# What Is the Shape of Geographical Time-Space? A Three-Dimensional Model Made of Curves and Cones

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## Abstract

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## 1. Introduction

## 2. The Properties of Geographical Time-Space

## 3. The Speed of Air and Road Transport Systems

## 4. Cartographic Representations of Geographical Time-Space

- Cities, considered as nodes of the transport network, remain at their conventional geographical location.
- Edges are drawn in the third dimension, proportionally to the travel time needed between nodes.
- The geographic surface is attached to the slowest network, i.e., the road network.

## 5. The Principles of A Representation of Geographic Time-Space Based on Three-Dimensional Cones

## 6. Theoretical Validation

## 7. Dataset

## 8. Implementation of the Geographical Time-Space of China

- On this representation, no geographical projection is used: Cities are located on the terrestrial sphere which explains that the fastest arcs, in red, are not straight lines but curves as they follow the geodesic.
- An angle of 45 degrees between the camera axis and the tangent to the surface of the earth, has been chosen as a compromise between the readability of the final image, and the preservation of proportionality of north-south compared to east-west lengths.
- Lights have been introduced in order to maximise the readability of the three-dimensional structure: A directional light is completed by punctual lights between the cones in order to improve contrasts.
- Cones are set in white colour with shadows to express their three-dimensional nature.
- Aerial edges are coloured in two colours according to the categories of long and short haul. Long-haul speed, i.e., the fastest observed speed on this geographical space, determines the parameters of the geometry of all representations: Cones slope, and the geometry of the other edges; given their importance we attributed them a highly visible colour, red. Slower edges, on short haul routes, are coloured in green to highlight their relatively weaker performance in geographical time-space.

- The need to consider the phenomenon of occultation of three dimension shapes.
- The conflict between the desire to rotate the structure in all directions—a common practice in three-dimensional modelling–and the convention of cartography that invite to restrict it to rotate exclusively on an east-west axis.
- The combination of geographical projection, from the geoid to a two-dimensional flat surface, with other types of projection used to transform a three-dimensional scene into a computer screen image.
- The need for shadings to reveal three-dimensional shapes that may conflict with the greying conventions of cartography used to express terrestrial relief, and conventional colour choices in cartography [50].
- The need for a background, which is not generally dealt with in cartography.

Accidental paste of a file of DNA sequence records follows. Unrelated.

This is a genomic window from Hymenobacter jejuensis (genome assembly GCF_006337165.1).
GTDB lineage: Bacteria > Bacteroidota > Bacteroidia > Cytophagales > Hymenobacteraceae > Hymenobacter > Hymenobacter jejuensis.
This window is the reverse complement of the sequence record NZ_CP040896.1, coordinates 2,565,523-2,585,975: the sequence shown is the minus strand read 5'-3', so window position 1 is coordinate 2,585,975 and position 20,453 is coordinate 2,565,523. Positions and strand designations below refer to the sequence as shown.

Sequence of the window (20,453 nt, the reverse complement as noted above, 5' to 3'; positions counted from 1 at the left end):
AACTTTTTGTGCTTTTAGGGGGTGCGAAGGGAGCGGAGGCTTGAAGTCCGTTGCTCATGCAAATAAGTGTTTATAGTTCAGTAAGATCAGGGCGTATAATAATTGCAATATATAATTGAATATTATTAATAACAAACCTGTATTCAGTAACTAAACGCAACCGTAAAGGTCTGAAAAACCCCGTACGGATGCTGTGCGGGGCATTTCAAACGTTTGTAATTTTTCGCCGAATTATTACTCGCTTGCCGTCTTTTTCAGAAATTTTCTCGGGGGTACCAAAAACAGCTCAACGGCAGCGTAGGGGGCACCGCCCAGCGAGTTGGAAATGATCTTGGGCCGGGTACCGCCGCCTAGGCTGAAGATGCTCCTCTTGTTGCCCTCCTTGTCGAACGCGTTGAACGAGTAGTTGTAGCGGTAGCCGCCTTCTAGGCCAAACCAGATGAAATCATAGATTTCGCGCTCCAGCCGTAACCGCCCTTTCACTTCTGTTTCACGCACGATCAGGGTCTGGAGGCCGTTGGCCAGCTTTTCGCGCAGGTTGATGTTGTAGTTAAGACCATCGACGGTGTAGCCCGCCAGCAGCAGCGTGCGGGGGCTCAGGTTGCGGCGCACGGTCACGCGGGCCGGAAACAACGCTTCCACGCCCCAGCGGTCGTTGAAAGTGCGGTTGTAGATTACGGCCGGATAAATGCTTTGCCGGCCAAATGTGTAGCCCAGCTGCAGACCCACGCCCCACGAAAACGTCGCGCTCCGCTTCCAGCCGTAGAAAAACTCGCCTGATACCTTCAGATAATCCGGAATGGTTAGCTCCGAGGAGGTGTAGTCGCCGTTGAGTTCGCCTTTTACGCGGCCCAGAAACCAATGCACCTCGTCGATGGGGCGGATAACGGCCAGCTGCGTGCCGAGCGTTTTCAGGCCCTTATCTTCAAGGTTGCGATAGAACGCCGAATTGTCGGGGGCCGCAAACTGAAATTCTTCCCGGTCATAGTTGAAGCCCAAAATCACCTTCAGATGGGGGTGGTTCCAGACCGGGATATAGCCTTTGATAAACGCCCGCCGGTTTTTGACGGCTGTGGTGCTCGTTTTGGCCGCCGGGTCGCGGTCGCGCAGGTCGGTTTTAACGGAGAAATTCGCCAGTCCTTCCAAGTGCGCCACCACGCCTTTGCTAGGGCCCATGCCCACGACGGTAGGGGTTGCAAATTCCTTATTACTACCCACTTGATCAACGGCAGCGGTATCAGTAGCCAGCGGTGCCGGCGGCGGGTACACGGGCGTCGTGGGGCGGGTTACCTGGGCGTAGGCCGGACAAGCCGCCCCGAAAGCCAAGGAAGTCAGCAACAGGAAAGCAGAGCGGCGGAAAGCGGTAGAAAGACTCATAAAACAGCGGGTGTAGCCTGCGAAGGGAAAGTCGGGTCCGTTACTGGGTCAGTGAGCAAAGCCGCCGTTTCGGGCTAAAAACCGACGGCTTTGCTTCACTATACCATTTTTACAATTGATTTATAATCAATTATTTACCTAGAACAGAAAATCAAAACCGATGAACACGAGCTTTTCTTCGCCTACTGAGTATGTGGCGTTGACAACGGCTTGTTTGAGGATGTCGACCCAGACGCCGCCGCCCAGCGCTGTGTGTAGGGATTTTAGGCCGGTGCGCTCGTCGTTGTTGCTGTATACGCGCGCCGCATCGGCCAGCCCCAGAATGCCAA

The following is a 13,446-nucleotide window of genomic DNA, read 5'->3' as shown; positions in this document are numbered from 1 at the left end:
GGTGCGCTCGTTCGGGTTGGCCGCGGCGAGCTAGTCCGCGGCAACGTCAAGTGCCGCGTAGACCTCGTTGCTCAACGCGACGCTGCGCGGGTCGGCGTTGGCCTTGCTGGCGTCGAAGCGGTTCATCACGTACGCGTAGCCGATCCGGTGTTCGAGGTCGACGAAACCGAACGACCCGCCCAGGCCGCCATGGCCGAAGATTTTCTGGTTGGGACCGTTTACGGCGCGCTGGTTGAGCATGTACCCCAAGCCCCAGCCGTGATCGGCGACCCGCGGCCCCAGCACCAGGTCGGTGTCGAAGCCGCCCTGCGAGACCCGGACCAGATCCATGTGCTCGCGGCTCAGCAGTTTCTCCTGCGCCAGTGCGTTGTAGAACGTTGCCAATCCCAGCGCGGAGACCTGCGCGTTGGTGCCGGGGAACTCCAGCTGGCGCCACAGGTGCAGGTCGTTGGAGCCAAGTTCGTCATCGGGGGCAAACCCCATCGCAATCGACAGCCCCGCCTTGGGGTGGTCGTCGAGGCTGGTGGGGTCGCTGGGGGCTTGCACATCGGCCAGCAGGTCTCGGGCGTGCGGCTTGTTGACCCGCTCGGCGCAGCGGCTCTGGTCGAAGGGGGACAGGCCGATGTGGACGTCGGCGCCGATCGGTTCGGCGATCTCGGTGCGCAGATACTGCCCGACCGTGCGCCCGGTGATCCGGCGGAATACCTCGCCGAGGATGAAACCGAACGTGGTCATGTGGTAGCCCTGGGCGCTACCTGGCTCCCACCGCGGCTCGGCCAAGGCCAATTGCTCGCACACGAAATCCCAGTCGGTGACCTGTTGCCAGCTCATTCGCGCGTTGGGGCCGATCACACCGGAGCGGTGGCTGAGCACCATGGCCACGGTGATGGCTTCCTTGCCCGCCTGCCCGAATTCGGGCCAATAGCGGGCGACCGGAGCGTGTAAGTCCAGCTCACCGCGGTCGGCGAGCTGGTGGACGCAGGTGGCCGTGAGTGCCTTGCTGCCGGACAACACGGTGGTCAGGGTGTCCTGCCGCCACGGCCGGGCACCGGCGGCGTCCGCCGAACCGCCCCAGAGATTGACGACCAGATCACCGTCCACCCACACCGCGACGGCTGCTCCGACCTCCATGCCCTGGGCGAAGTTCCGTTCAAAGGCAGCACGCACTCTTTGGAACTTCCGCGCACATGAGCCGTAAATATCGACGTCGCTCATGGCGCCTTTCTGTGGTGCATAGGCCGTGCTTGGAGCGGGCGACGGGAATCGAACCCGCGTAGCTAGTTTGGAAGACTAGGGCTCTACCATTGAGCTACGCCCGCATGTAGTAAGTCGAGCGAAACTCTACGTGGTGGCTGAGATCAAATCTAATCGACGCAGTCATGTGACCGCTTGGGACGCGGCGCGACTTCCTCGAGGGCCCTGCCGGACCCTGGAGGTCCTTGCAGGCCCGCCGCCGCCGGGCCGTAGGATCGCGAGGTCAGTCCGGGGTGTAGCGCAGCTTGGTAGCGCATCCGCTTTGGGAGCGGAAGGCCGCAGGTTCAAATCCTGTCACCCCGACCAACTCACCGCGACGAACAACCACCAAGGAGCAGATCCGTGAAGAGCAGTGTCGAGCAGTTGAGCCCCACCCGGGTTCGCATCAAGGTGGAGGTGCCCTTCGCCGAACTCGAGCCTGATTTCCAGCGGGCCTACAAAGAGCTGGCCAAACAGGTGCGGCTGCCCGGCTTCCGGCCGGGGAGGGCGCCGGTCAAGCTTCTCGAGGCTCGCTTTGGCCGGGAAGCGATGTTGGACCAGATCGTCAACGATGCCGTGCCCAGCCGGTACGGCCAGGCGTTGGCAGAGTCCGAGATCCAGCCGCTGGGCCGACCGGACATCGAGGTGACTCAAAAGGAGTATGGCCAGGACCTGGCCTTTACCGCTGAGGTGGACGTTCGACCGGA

- The need to adjust the graphical parameters of networks–width, colour, shape, and transparency–to allow for reading the three-dimensional surface situated below.
- The treatment of terrestrial and maritime borders.

## 9. Conclusions

## Author Contributions

## Funding

## Data Availability Statement

## Acknowledgments

## Conflicts of Interest

## Appendix A. Cones Parameters in Projected Geometry

## Appendix B. Cones and Straight Edges in Spherical Geometry

## Appendix C. Drawing Smoothed Edges in Projected Geometry

**Figure A3.**Several graphical solutions to the constraint of drawing an edge with a given length between cities a and b: Two straight segments (dotted) and different Bézier curves (red with one control point $Qr$; blue with two control points $Qb$ and $Rb$; yellow with two control points $Qy$ and $Ry$; and green with four control points $Qg$, $Rg$, $Sg$, and $Tg$). The position of control points was adjusted to constrain the curve length.

## Geolocation Information

- People’s Republic of China.
- Taiwan.

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**Figure 1.**Space inversion between three places located in geographical space (kilometres) and in geographical time-space (duration).

**Figure 2.**The commercial speed of aircraft services on a sample of origin destination pairs (data from www.flightglobal.com in 2016) and a linear approximation.

**Figure 4.**A representation of the Chinese geographical time-space in 2006. View of a model generated by the Shriveling world software, unprojected Chinese cities, flight information from openflights.org, UN WUP cities data.

## Short Biography of Authors

Alain L’Hostis Alain L’Hostis is senior researcher at the City, Mobility, Transport laboratory (LVMT) from the Université Gustave Eiffel. He holds a PhD and an habilitation thesis in spatial planning. His research topic is about geographical distances: he works on time-space cartography, on inter-urban distances through the measurement of accessibility, and on intra-urban distances in relation with the urban model of TOD. | |

Farouk Abdou Farouk Abdou works in Ministère de la Défense as project leader in software development. |

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**MDPI and ACS Style**

L’Hostis, A.; Abdou, F.
What Is the Shape of Geographical Time-Space? A Three-Dimensional Model Made of Curves and Cones. *ISPRS Int. J. Geo-Inf.* **2021**, *10*, 340.
https://doi.org/10.3390/ijgi10050340

**AMA Style**

L’Hostis A, Abdou F.
What Is the Shape of Geographical Time-Space? A Three-Dimensional Model Made of Curves and Cones. *ISPRS International Journal of Geo-Information*. 2021; 10(5):340.
https://doi.org/10.3390/ijgi10050340

**Chicago/Turabian Style**

L’Hostis, Alain, and Farouk Abdou.
2021. "What Is the Shape of Geographical Time-Space? A Three-Dimensional Model Made of Curves and Cones" *ISPRS International Journal of Geo-Information* 10, no. 5: 340.
https://doi.org/10.3390/ijgi10050340